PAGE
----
Colleges and universities are great places to look for scholarship resources. Some schools are very good about giving internal scholarships through their development and financial aid departments. Other schools offer fewer internal scholarships, but can be very valuable in locating scholarships from outside sources. Here are some things you can do to use your school as a resource in the search for scholarships for college.
This may seem like an obvious one, but the financial aid office is honestly so useful for these things. A lot of financial aid offices have advisors who you can discuss your options with over the phone, since many students may not live in the city where the school is located. There is a pretty high chance they know about opportunities that you don’t. Make an appointment with a financial aid advisor and talk about your options!
My university’s financial aid site also has links to some great scholarship-searching websites. It also lists every departmental, merit-based, and need-based scholarship that the university offers internally for students. Definitely do some browsing on your school’s financial aid site and see if your circumstances and qualifications match-up with any of the opportunities.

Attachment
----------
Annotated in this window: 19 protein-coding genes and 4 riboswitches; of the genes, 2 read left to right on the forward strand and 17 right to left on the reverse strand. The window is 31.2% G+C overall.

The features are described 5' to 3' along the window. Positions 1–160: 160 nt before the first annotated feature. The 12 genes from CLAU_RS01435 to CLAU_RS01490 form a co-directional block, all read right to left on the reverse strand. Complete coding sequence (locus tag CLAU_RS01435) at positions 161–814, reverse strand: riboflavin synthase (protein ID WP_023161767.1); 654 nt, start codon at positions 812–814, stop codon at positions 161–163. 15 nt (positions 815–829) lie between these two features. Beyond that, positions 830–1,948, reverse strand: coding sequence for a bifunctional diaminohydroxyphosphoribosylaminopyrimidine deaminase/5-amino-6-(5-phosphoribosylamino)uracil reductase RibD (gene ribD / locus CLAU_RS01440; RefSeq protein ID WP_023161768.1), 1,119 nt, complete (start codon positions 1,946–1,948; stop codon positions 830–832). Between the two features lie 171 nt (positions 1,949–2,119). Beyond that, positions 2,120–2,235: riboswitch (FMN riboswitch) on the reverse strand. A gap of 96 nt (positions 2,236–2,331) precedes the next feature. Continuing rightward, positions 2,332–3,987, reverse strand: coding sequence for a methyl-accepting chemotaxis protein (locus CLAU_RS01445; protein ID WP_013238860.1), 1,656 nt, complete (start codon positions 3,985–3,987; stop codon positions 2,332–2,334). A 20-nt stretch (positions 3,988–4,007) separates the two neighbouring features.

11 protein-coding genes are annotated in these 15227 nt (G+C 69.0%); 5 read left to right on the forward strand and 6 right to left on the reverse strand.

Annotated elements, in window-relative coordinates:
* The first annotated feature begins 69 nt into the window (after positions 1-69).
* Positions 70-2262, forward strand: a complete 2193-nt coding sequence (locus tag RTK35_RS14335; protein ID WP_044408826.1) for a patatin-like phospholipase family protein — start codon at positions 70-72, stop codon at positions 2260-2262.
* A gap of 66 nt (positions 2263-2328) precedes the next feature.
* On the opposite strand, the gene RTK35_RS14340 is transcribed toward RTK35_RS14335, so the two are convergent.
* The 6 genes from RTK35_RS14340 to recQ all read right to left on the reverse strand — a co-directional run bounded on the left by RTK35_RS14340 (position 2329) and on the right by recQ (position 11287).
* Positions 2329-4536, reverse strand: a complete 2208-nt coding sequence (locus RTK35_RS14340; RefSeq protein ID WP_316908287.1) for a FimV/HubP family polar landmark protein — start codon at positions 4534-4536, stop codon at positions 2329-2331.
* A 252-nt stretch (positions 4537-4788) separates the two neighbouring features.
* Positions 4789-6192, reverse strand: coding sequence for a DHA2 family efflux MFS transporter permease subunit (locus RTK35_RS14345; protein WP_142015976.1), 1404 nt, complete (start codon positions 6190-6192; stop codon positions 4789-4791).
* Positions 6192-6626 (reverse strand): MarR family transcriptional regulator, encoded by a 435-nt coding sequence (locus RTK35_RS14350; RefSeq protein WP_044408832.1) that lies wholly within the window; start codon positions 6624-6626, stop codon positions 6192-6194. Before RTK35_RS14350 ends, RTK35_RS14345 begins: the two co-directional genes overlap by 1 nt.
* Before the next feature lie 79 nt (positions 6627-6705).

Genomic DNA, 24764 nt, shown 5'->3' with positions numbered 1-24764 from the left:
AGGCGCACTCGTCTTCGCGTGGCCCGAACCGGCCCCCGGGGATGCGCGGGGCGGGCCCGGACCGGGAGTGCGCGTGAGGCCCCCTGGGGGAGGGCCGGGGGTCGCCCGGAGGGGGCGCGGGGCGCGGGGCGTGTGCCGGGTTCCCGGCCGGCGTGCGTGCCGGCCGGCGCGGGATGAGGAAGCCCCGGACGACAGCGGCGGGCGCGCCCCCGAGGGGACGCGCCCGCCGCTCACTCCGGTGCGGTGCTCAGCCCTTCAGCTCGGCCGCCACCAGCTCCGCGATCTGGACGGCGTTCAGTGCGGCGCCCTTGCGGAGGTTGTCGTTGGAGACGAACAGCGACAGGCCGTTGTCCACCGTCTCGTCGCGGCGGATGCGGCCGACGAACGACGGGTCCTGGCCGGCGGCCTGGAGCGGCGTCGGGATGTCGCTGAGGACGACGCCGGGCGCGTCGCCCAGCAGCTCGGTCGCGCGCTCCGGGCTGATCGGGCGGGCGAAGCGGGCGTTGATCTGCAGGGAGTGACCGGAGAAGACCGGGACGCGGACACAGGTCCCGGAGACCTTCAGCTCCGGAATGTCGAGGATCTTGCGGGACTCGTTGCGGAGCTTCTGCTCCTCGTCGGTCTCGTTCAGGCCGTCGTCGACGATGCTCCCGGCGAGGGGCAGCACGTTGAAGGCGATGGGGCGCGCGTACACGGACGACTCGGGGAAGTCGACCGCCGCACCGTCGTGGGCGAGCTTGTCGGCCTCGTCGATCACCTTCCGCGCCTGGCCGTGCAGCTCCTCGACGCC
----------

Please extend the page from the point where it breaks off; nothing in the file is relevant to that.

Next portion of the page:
Departmental scholarships are great if you know what you’ll be studying or doing post-grad. A lot of departments have scholarships that are specific to students in their areas of study. For example, your university may have a scholarship available only to English majors entering their senior year.
Some are even specific to your career goals (e.g., social work in underserved areas, working as a lawyer for a non-profit law office, researching a specific disease, etc.). These scholarships and grants can be a bit less competitive as well, since they are so precisely defined. Talk to the department head for insight into current and upcoming opportunities.
Don’t be afraid to ask around to find all of the scholarship resources that your college or university has available to you. Getting scholarships for college takes effort, but can pay off in a big way.